In the pink

WORKING in Peterhead years ago, George Dale was at a site doing roof repairs. There was a gulls’ nest nearby, and the mummy and daddy bird were obviously agitated by our reader’s presence, though they never directly approached him.

However, George became aware of increasingly frequent, increasingly large pink deposits of goo landing ever closer to him.

Staring at the strangely coloured blobs, he was overcome by a mixture of curiosity about the birds’ diet and concerns that the feathered fiends were attempting to use him as an outdoor commode.

His suspicions shifted when he glanced at the guttering below and spotted three fellow workmen.

The rascally chaps were entertaining themselves by flicking spoonfuls of strawberry yoghurt in George’s direction.

Mind your language

ANOTHER linguistic adventure involving Scots abroad. In the 1960s, reader Ally McLaws went on a family holiday to France. Ally’s sibling, Marion, was eager to venture out on her own to shop for the daily crusty loaf, so her dad schooled her in the native tongue.

He also advised that if the shopkeeper asked any follow-up questions, she should respond: “Je ne dinae ken pas.”

This she did, though the friendly shopkeeper warmed to her, anyway.

Fantasy fiction

WE recently mentioned that our glorious leader Nicola Sturgeon is an avid reader of novels. Russell Smith from Largs wonders what fiction her rival commander-in-chief from the Alba Party peruses.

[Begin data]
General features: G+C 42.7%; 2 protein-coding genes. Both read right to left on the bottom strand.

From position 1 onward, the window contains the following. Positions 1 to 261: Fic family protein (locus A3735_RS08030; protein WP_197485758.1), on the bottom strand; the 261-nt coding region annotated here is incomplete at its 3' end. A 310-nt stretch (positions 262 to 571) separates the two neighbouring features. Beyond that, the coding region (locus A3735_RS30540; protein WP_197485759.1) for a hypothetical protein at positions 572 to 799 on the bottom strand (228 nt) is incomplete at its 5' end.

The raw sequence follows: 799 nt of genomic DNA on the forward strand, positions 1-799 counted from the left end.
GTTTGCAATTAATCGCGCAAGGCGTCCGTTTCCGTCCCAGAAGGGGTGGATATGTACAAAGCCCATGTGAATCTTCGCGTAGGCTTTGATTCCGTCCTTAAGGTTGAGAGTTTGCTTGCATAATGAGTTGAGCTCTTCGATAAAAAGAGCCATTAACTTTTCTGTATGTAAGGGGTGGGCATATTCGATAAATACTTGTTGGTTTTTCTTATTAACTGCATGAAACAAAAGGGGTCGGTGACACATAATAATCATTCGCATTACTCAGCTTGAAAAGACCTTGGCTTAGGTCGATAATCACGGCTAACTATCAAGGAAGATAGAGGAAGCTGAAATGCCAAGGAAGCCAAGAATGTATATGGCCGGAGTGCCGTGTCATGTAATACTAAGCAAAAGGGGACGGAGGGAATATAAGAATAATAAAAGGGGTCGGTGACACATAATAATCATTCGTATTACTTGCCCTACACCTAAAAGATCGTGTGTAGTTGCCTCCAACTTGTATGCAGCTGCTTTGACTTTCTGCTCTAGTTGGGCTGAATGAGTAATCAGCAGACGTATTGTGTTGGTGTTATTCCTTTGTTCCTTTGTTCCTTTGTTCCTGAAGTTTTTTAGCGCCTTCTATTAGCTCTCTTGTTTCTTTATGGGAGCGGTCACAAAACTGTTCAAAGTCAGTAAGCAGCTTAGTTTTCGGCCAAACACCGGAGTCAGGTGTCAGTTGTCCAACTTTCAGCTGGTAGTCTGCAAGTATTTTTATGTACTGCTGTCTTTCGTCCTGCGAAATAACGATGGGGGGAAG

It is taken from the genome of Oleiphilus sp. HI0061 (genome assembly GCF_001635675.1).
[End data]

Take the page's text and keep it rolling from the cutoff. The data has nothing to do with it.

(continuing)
Witnessing Mr Salmond’s ebullient swagger and preening confidence on the campaign trail, he suggests: Alex in Wonderland.

Fast food

A TERRIFYING thought from reader Julie Walton: “If no one can catch the Gingerbread Man, then no one can escape him either…”

(Let’s just hope Ginger doesn’t go nuts.)

Just the ticket

WITH lockdown easing, Jason Cantrell found himself on a train to Glasgow Central, along with a conductor asking to see tickets. Our reader hasn’t witnessed such commercial activity on a train for months.

A chap in a nearby seat was equally astonished by the exotic occurrence, and chuckled dryly to the conductor: “So yer wantin’ us tae pay noo? Wit ever next?”

Scot… or not

WE continue to celebrate our nation’s worldwide importance. Gordon Casely was once in Wilmington, California, when he was asked where he came from.

“Scotland,” Gordon proudly replied.

“Is that in England?” came the response.

Further conversation ensued, with the Wilmington native explaining most knowledgably: “You sound Irish.”

Jarring thought

INSTEAD of a swear jar, reader Tim Blunden has a negativity jar. “When I have a pessimistic thought I put a pound in it,” he says. “It's half empty.”